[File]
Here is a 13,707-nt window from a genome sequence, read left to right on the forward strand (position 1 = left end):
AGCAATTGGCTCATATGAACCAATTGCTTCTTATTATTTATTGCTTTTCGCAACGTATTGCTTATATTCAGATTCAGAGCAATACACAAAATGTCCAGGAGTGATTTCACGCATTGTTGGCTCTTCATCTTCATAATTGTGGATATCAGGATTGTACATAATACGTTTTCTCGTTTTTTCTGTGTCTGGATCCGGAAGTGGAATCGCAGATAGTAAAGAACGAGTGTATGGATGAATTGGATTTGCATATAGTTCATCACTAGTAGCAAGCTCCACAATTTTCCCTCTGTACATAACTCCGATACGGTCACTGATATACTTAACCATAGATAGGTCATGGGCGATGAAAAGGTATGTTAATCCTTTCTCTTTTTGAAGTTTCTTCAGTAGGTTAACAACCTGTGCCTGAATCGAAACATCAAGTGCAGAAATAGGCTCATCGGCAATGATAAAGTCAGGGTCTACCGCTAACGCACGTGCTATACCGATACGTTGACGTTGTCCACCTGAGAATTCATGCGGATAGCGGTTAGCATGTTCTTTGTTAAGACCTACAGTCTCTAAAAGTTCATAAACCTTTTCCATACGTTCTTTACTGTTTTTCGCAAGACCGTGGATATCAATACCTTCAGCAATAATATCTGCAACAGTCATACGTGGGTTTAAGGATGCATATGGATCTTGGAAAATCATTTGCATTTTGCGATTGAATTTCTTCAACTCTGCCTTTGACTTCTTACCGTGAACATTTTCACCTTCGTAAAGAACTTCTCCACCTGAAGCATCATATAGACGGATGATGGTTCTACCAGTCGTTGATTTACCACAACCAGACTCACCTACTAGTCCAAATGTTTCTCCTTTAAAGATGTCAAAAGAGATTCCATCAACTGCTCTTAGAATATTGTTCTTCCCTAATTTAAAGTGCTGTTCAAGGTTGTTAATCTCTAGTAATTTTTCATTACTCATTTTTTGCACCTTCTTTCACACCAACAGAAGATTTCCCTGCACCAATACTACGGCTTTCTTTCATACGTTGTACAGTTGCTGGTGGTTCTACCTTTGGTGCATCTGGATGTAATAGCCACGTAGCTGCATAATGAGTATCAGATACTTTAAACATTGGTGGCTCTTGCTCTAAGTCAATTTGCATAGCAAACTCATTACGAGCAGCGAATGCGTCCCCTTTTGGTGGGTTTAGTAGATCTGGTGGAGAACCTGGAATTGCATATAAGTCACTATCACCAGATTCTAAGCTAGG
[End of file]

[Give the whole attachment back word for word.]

Here is a 13,707-nt window from a genome sequence, read left to right on the forward strand (position 1 = left end):
AGCAATTGGCTCATATGAACCAATTGCTTCTTATTATTTATTGCTTTTCGCAACGTATTGCTTATATTCAGATTCAGAGCAATACACAAAATGTCCAGGAGTGATTTCACGCATTGTTGGCTCTTCATCTTCATAATTGTGGATATCAGGATTGTACATAATACGTTTTCTCGTTTTTTCTGTGTCTGGATCCGGAAGTGGAATCGCAGATAGTAAAGAACGAGTGTATGGATGAATTGGATTTGCATATAGTTCATCACTAGTAGCAAGCTCCACAATTTTCCCTCTGTACATAACTCCGATACGGTCACTGATATACTTAACCATAGATAGGTCATGGGCGATGAAAAGGTATGTTAATCCTTTCTCTTTTTGAAGTTTCTTCAGTAGGTTAACAACCTGTGCCTGAATCGAAACATCAAGTGCAGAAATAGGCTCATCGGCAATGATAAAGTCAGGGTCTACCGCTAACGCACGTGCTATACCGATACGTTGACGTTGTCCACCTGAGAATTCATGCGGATAGCGGTTAGCATGTTCTTTGTTAAGACCTACAGTCTCTAAAAGTTCATAAACCTTTTCCATACGTTCTTTACTGTTTTTCGCAAGACCGTGGATATCAATACCTTCAGCAATAATATCTGCAACAGTCATACGTGGGTTTAAGGATGCATATGGATCTTGGAAAATCATTTGCATTTTGCGATTGAATTTCTTCAACTCTGCCTTTGACTTCTTACCGTGAACATTTTCACCTTCGTAAAGAACTTCTCCACCTGAAGCATCATATAGACGGATGATGGTTCTACCAGTCGTTGATTTACCACAACCAGACTCACCTACTAGTCCAAATGTTTCTCCTTTAAAGATGTCAAAAGAGATTCCATCAACTGCTCTTAGAATATTGTTCTTCCCTAATTTAAAGTGCTGTTCAAGGTTGTTAATCTCTAGTAATTTTTCATTACTCATTTTTTGCACCTTCTTTCACACCAACAGAAGATTTCCCTGCACCAATACTACGGCTTTCTTTCATACGTTGTACAGTTGCTGGTGGTTCTACCTTTGGTGCATCTGGATGTAATAGCCACGTAGCTGCATAATGAGTATCAGATACTTTAAACATTGGTGGCTCTTGCTCTAAGTCAATTTGCATAGCAAACTCATTACGAGCAGCGAATGCGTCCCCTTTTGGTGGGTTTAGTAGATCTGGTGGAGAACCTGGAATTGCATATAAGTCACTATCACCAGATTCTAAGCTAGG